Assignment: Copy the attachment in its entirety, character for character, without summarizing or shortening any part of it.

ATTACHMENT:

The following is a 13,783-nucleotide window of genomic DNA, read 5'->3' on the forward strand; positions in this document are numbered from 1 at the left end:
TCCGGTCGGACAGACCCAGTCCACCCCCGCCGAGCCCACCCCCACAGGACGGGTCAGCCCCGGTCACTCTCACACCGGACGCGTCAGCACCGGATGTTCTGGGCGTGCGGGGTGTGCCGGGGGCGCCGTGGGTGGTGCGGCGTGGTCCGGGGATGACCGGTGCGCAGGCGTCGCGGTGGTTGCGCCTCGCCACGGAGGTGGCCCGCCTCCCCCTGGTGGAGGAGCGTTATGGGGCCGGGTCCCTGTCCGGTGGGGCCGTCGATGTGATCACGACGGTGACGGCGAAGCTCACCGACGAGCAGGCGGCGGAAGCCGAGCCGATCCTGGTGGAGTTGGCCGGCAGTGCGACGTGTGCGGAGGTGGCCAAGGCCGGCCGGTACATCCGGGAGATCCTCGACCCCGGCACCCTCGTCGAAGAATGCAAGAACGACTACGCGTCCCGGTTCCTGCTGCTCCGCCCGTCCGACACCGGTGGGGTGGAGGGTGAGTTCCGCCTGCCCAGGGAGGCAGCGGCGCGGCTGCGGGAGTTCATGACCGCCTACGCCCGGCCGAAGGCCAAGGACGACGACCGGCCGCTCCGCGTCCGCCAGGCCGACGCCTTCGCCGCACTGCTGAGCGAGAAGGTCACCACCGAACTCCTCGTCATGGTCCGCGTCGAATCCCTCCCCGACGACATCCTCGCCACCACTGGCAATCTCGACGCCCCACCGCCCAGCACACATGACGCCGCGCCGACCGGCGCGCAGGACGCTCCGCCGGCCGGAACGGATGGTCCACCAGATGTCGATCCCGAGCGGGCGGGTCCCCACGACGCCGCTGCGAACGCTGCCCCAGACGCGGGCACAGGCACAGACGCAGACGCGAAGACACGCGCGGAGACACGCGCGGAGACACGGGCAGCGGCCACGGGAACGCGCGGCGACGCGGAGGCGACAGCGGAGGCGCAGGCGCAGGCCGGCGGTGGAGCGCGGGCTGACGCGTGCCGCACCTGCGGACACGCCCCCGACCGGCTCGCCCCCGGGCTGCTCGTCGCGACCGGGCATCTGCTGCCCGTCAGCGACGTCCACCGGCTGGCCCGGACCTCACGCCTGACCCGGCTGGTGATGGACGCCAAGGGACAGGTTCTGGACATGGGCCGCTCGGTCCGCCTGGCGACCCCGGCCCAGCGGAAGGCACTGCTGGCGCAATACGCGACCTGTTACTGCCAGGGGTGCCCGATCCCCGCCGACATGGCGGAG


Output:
The following is a 13,783-nucleotide window of genomic DNA, read 5'->3' on the forward strand; positions in this document are numbered from 1 at the left end:
TCCGGTCGGACAGACCCAGTCCACCCCCGCCGAGCCCACCCCCACAGGACGGGTCAGCCCCGGTCACTCTCACACCGGACGCGTCAGCACCGGATGTTCTGGGCGTGCGGGGTGTGCCGGGGGCGCCGTGGGTGGTGCGGCGTGGTCCGGGGATGACCGGTGCGCAGGCGTCGCGGTGGTTGCGCCTCGCCACGGAGGTGGCCCGCCTCCCCCTGGTGGAGGAGCGTTATGGGGCCGGGTCCCTGTCCGGTGGGGCCGTCGATGTGATCACGACGGTGACGGCGAAGCTCACCGACGAGCAGGCGGCGGAAGCCGAGCCGATCCTGGTGGAGTTGGCCGGCAGTGCGACGTGTGCGGAGGTGGCCAAGGCCGGCCGGTACATCCGGGAGATCCTCGACCCCGGCACCCTCGTCGAAGAATGCAAGAACGACTACGCGTCCCGGTTCCTGCTGCTCCGCCCGTCCGACACCGGTGGGGTGGAGGGTGAGTTCCGCCTGCCCAGGGAGGCAGCGGCGCGGCTGCGGGAGTTCATGACCGCCTACGCCCGGCCGAAGGCCAAGGACGACGACCGGCCGCTCCGCGTCCGCCAGGCCGACGCCTTCGCCGCACTGCTGAGCGAGAAGGTCACCACCGAACTCCTCGTCATGGTCCGCGTCGAATCCCTCCCCGACGACATCCTCGCCACCACTGGCAATCTCGACGCCCCACCGCCCAGCACACATGACGCCGCGCCGACCGGCGCGCAGGACGCTCCGCCGGCCGGAACGGATGGTCCACCAGATGTCGATCCCGAGCGGGCGGGTCCCCACGACGCCGCTGCGAACGCTGCCCCAGACGCGGGCACAGGCACAGACGCAGACGCGAAGACACGCGCGGAGACACGCGCGGAGACACGGGCAGCGGCCACGGGAACGCGCGGCGACGCGGAGGCGACAGCGGAGGCGCAGGCGCAGGCCGGCGGTGGAGCGCGGGCTGACGCGTGCCGCACCTGCGGACACGCCCCCGACCGGCTCGCCCCCGGGCTGCTCGTCGCGACCGGGCATCTGCTGCCCGTCAGCGACGTCCACCGGCTGGCCCGGACCTCACGCCTGACCCGGCTGGTGATGGACGCCAAGGGACAGGTTCTGGACATGGGCCGCTCGGTCCGCCTGGCGACCCCGGCCCAGCGGAAGGCACTGCTGGCGCAATACGCGACCTGTTACTGCCAGGGGTGCCCGATCCCCGCCGACATGGCGGAG